• Unconventional meter cases. While I do adore the nondescript black nylon zipper cases that come with most blood glucose meters, a girl’s got to test in style. Most of my friends (and I) swear by Fossil cosmetic cases, and I even know a certain  man with diabetes who carries a coach clutch for his supplies.

 

  • Candy that you kind of hate. Because if you carry delicious candy to treat a low, you’ll just gobble it down when the mood strikes – depleting your emergency stash and giving yourself a nice guilt trip at the same time.

 

Perhaps one day they’ll cook up an episode of Let’s Make a Deal that’s devoted exclusively to people with diabetes and the trinkets they drag around all day. Until then, I’m prepared for preparedness sake. Hit me up if you need a piece of granola.

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Kelly
Kelly

My daughter’s test strips have ended up everywhere. in our driveway, in every vehicle we own! Every bag she carries is well supplied with EVERYTHING she might need.!!!!

Kelly
Kelly

My daughter’s test strips have ended up everywhere. in our driveway, in every vehicle we own! Every bag she carries is well supplied with EVERYTHING she might need.!!!!

Krystal
Krystal

lol I thought I was alone. I was holding my stomach laughing

Krystal
Krystal

lol I thought I was alone. I was holding my stomach laughing

Kendall
Kendall

I have used Eagle Creek travel bags for my supplies for almost 20 years.  I have had three different styles but all have a two compartment layout so I have glucose tabs, glucagon, extra batteries, etc. in one part that I don’t use all the time and the second compartment has my meter, strips, lancet device, and a snack size zip lock baggie with the top corner cut slightly so I can contain all the used strips. I’ve never understood why so many people seem to have not found a way to contain used strips.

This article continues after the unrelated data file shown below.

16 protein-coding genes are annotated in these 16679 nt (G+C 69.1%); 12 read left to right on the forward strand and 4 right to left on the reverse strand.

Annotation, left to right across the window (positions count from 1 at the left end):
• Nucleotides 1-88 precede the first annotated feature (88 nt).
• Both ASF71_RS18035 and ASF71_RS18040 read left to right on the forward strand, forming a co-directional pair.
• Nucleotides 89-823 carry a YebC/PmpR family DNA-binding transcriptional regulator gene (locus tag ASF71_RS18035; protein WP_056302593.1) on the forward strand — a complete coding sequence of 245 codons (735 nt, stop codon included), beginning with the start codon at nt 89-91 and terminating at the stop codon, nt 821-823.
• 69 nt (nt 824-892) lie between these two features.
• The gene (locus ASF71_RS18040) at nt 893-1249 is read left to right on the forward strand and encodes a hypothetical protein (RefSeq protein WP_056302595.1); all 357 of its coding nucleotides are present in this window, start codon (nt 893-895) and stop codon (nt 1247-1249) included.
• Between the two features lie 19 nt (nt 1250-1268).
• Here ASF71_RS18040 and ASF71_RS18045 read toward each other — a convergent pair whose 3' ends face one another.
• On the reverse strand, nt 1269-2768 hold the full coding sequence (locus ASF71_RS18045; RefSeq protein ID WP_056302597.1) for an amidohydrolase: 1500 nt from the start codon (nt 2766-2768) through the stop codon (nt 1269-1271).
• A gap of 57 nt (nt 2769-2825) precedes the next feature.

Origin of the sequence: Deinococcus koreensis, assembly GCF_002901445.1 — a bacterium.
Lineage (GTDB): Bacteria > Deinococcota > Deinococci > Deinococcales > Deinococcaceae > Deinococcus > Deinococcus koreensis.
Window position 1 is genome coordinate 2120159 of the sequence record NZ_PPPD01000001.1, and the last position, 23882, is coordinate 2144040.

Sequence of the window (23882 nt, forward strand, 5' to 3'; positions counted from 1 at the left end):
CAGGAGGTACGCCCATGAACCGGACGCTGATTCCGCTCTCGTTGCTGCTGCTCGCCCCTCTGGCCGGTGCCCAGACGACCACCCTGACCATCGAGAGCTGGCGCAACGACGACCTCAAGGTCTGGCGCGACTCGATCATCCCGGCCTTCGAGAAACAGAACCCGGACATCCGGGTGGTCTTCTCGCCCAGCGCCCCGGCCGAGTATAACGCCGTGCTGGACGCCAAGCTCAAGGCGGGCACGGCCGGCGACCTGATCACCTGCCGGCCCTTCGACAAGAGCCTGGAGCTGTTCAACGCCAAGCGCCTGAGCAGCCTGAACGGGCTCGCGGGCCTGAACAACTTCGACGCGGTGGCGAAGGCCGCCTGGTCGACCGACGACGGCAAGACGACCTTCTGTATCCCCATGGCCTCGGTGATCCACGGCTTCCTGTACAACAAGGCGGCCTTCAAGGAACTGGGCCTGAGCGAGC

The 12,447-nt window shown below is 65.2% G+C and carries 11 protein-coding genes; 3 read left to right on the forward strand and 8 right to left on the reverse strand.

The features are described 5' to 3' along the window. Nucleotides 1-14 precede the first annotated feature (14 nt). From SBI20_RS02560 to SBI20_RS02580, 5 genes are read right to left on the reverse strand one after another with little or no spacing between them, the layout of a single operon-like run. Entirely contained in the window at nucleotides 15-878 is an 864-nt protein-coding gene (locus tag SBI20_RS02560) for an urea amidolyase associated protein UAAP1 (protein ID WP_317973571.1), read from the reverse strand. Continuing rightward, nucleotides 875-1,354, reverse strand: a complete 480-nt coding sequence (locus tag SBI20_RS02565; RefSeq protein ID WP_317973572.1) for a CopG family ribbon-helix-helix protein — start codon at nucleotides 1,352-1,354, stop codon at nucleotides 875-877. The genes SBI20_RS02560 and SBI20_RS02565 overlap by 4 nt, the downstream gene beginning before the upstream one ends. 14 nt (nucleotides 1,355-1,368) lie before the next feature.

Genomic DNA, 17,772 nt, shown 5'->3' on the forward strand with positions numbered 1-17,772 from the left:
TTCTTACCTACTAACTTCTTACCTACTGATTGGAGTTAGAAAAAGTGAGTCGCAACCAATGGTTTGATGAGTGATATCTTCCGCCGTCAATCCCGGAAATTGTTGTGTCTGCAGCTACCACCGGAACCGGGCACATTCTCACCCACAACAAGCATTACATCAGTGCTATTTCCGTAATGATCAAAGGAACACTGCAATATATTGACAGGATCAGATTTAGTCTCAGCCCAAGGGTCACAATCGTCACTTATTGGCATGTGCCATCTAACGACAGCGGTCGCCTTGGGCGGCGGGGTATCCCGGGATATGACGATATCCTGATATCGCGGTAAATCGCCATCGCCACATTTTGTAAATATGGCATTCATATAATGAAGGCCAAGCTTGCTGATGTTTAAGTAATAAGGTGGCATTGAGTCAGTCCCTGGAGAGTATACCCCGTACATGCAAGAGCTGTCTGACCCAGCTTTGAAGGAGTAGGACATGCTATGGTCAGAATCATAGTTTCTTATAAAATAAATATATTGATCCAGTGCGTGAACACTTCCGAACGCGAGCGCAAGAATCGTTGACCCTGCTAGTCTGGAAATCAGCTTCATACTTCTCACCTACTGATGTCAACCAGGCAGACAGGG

Kendall
Kendall

I have used Eagle Creek travel bags for my supplies for almost 20 years.  I have had three different styles but all have a two compartment layout so I have glucose tabs, glucagon, extra batteries, etc. in one part that I don’t use all the time and the second compartment has my meter, strips, lancet device, and a snack size zip lock baggie with the top corner cut slightly so I can contain all the used strips. I’ve never understood why so many people seem to have not found a way to contain used strips.

Tricia Moore
Tricia Moore

Any chance you have a link for the Fossil item you’re talking about? And does anyone know if say an Omnipod PDM, test strips, and a One Touch Delica poker might fit in there? thanks!

Tricia Moore
Tricia Moore

Any chance you have a link for the Fossil item you’re talking about? And does anyone know if say an Omnipod PDM, test strips, and a One Touch Delica poker might fit in there? thanks!

M
M

Oh my God, this is hilarious! I don’t always have my supplies in a separate pouch so often my poker will come apart and the lancets will stab me while I’m walking. So awful! 

M
M

Oh my God, this is hilarious! I don’t always have my supplies in a separate pouch so often my poker will come apart and the lancets will stab me while I’m walking. So awful!